WASHINGTON: President Donald Trump declared a national emergency on Friday (Mar 13) in what critics say was a long-delayed admission of the gravity of the coronavirus crisis paralyzing the United States and said he was likely to get tested for infection himself.
Speaking at a hastily organised press conference in the White House's Rose Garden, Trump said he would "unleash the full power of the federal government" against the spreading illness.
A national emergency frees up to US$40 billion in federal funds to help local authorities. It also gives Trump another shot at restoring public confidence in his handling of coronavirus, which he has persistently downplayed.
The press conference came after a widely panned national address by Trump on Wednesday, in which he not only failed to calm growing nerves but delivered serious factual errors.
A massive stock market sell-off followed, whereas Friday's performance saw the Dow Jones rising sharply.
Flanked by top health officials and the heads of big medical companies, Trump bragged about the US response, but also went further than he had before in conceding the size of the threat.
"The next eight weeks are critical," he said. "We can learn and we will turn a corner on this virus."
The Rose Garden event came as Congress and the White House again failed to agree on measures to ease the financial pain caused by the pandemic's disruption to the economy. A deal had been expected on Friday.
Trump blamed opposition Democrats for the impasse, which dashes hopes of reassuring Americans facing possible severe health costs and job turmoil resulting from the sudden slowdown in economic activity.
Trump surprised reporters by reversing his insistence on not needing to be tested for coronavirus, or even going into self-quarantine, following his contact with numerous politicians who since took the precautionary measure.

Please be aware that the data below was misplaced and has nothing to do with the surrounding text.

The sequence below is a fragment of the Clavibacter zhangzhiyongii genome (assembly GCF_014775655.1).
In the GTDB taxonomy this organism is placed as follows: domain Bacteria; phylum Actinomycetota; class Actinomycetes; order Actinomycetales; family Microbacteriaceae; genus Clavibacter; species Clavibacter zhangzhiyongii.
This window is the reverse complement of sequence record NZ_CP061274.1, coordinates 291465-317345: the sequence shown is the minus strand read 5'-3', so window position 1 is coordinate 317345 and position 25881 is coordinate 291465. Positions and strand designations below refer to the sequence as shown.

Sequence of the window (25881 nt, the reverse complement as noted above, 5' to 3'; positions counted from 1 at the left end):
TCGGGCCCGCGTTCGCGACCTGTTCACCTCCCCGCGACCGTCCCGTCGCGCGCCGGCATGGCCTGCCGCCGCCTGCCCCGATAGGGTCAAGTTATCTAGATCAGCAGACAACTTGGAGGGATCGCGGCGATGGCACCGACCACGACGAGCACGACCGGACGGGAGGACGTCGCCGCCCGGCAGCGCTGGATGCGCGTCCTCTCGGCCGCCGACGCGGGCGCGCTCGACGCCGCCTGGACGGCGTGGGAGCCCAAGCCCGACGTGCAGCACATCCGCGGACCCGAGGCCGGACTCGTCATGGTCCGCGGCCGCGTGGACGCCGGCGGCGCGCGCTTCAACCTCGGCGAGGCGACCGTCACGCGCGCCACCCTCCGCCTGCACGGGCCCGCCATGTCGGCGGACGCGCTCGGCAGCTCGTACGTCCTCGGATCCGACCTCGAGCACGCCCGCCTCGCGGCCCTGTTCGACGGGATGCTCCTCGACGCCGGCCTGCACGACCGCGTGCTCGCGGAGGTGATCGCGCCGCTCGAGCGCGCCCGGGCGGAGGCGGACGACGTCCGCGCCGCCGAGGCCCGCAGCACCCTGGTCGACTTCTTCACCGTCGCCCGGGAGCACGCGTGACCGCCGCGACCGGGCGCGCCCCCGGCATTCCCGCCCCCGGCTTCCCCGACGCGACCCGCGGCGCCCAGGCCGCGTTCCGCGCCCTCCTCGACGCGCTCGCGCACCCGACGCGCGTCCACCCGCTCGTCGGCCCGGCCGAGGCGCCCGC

Last weekend, Trump hosted Brazilian President Jair Bolsonaro, who said Friday he tested negative for the virus after it emerged that his press secretary had tested positive.
Trump had also met with the press secretary during dinner at his golf resort in Florida.
TRUMP TO GET TESTED
Trump once again told the press conference "I don't have any of the symptoms" and "we don't want people without symptoms to go and do the test."
But later, he claimed "I didn't say I wasn't going to be tested."
He would "most likely" be tested "fairly soon," he said.
Trump also faced a barrage of questions over what critics say has been a chaotic public health response, particularly regarding meagre testing capacities.
READ: Like the flu? Trump's coronavirus messaging confuses public, pandemic researchers say
US authorities have come under fire for lagging behind in deploying test kits, which leading health experts have said allowed the virus to spread beyond the country's ability to detect it.
The Trump administration announced earlier Friday it was providing almost US$1.3 million in funding to two labs to develop tests that return results in about one hour - DiaSorin Molecular of California and QIAGEN of Maryland.
The US Food and Drug Administration has already given emergency approval to Swiss pharmaceutical giant Roche for a new and much faster coronavirus test.
As a result of the Roche approval, Trump said half a million additional tests were expected to be available "early next week," with details on test locations to be announced Sunday night.
He said he hoped another 1.4 million tests could be available next week, and five million within a month.